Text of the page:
Certainly, the functions of expert scrutiny and review, wider representation of the diverse interests in society, and checks on the abuse of majority power, would need to be fulfilled. However, a second chamber is not the only way of fulfilling them. Many of the world's highest quality democracies, according to The Economist's Democracy Index – including Iceland, Denmark, Sweden and Luxembourg – have only one chamber, and make use of ancillary mechanisms of scrutiny, representation, deliberation, rights-protection, and popular restraint of majority power.
In Denmark, for example, one-third of the members of parliament can, with certain exceptions, demand a referendum on bills that have been passed by parliament. This mechanism enlists the parliamentary minority as a check against the majority, with the people as the ultimate arbiter between them. Perhaps unexpectedly, this does not lead to "a referendum a week" – in fact, no referendum has been held under this rule since 1963. Instead, the knowledge that a referendum could be invoked, and the desire of both the government and opposition to avoid having their bluff called, encourages both sides to work together: the opposition has an incentive to be constructive, the government to take constructive criticism on board.
In Iceland, the popularly elected president, who is for most part a non-executive figurehead, has certain reserve powers under the constitution that enable him or her to act as a protector of the public interest, referring legislation passed by parliament to the people. The current president has used this power twice, referring unpopular bank bailout legislation to the people. Thanks to this constitutional provision, Iceland is the only country to have dealt justly with the financial crisis; it has prevented the transfer of private losses to the public treasury, and has avoided the harsh austerity imposed on Greece and Spain.
A Swedish substitute for a second chamber is the law council. Although consisting of members of the senior judiciary, it has a wider remit than a court: it considers not only the constitutionality of proposed laws, but also their coherence, compatibility with other laws, relationship to the legal system in general, and practical applicability. The law council must be consulted before decisions are taken on constitutional amendments, or laws relating to broadcasting, open government, civil rights and administrative law. Its advice may be overridden by parliament since it is, ultimately, a consultative and not a legislative institution. Nevertheless, given the law council's moral authority, flagrantly ignoring its advice would generally be politically unthinkable, and would be interpreted as a breach of the spirit, if not the letter, of the constitution.
Sweden also provides for commissions of inquiry, which play an important role in the drafting of laws and in the elaboration of public policies. Commissions of inquiry – which are very different from our post-hoc inquiries, but have some similarities to a royal commission – are formally appointed by the government, and often include academics, administrators and other experts, as well as members of parliament from both sides of the house. These members thereby have the opportunity to influence policy and legislation at the early stages, enabling rational, informed arguments to be heard, and consensus to emerge, before the party-political battle-lines harden.
The political scientist Dr Donald Shell, in a recent lecture in Glasgow, made a compelling case for a Scottish senate. Such an institution, with a mixture of appointed, ex-officio and indirectly elected members, and powers at least equivalent to those of the House of Lords, would combine the functions of expertise provision, interest representation and majority-restraint in one body. Nevertheless, as these brief examples show, a second chamber is not the only option: effective committees, a minority veto referendum procedure, the judicial review of the constitutionality of legislation, and an institutionalised consultation process may do just as well – and may offer a simpler, cheaper, more efficient and better quality, democracy.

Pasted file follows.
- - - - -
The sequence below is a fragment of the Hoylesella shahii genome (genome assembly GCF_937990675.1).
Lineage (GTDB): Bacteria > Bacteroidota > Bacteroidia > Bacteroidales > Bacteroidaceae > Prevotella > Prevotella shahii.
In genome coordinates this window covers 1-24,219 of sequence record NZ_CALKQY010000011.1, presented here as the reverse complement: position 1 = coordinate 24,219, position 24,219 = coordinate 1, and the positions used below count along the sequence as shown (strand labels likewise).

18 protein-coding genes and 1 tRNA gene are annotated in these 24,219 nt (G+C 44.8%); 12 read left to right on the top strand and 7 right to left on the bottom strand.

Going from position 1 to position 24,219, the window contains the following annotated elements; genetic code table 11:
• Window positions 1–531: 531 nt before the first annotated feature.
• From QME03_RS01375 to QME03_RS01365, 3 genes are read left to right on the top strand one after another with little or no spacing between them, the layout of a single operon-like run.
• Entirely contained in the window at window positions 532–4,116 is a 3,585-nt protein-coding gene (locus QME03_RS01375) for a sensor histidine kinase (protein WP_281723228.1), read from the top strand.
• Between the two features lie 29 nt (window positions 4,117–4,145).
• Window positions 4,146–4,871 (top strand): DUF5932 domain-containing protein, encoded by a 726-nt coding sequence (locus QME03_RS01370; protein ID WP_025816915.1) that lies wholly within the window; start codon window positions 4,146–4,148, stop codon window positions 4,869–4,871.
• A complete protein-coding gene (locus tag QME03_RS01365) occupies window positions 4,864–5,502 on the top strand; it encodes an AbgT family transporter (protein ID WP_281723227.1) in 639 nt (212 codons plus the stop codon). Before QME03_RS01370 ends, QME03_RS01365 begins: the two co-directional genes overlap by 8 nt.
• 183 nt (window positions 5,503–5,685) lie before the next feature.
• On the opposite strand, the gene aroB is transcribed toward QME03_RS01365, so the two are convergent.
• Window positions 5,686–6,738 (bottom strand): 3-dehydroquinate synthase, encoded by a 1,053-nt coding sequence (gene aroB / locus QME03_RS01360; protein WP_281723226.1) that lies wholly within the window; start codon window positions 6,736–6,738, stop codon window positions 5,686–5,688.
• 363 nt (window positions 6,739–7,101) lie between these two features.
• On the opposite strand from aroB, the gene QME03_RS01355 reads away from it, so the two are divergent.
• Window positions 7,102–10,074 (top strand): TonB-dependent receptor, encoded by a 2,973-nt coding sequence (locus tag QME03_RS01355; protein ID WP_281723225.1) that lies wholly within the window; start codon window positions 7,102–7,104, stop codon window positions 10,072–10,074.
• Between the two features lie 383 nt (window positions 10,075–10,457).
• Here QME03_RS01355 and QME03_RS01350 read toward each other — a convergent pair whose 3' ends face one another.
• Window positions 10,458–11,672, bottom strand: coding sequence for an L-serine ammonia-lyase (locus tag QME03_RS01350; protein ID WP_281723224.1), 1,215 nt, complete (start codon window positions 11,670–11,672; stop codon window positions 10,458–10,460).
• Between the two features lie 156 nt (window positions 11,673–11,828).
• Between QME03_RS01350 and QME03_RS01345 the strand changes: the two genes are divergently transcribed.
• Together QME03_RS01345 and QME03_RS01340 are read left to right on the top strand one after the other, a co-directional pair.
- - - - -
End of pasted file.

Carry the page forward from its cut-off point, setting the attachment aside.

Of course, none of this could happen without independence. But that raises another question: if the UK is no more, and if the House of Lords is to continue as the parliament of England, Wales and Northern Ireland, what is to become of peers from Scotland? A definitive answer is impossible, since this is one of the many details that must be settled on a statutory basis during the transition process. If precedents from Irish independence 90 years ago were to be followed, then Scottish peers (ie, those holding a title from the Scots Crown granted before 1707), would presumably forfeit their rights. In the case of UK peers (those whose peerages were created after the Union), such as Lord McConnell or Lord Wallace, one solution is to make citizenship the determinant: holders of a UK life or hereditary peerage who accept Scottish citizenship would lose parliamentary privileges; conversely, those who choose to keep their Lords seat and stay in Westminster would forfeit any claim to Scottish citizenship.
Whether peers in an independent Scotland would retain their titles (as distinct from their seats in the Lords) is, again, a matter to be decided by the constitution or laws of a post-independence state. Neil MacCormick's 2002 draft of a Scottish constitution – the last one to have been formally endorsed as SNP policy (although it must now be seen as a historical document rather than a precise statement of current constitutional policy) – made no mention of titles, so presumably they would have been retained, unless subsequently abolished by statute. It would even have theoretically allowed for the restoration of a Scottish peerage, to be created by the Queen of Scots on the advice of the Prime Minister of Scotland.
This would, however, be unthinkable. The case for independence is thin if we do not make use of the opportunity to make long-overdue reforms, such as the abolition of noble ranks. Given a choice between the gaudy rank of "marquis" or "duke" and the honourable title of "citizen", surely those whose civic and democratic virtues truly ennoble them will always choose the latter.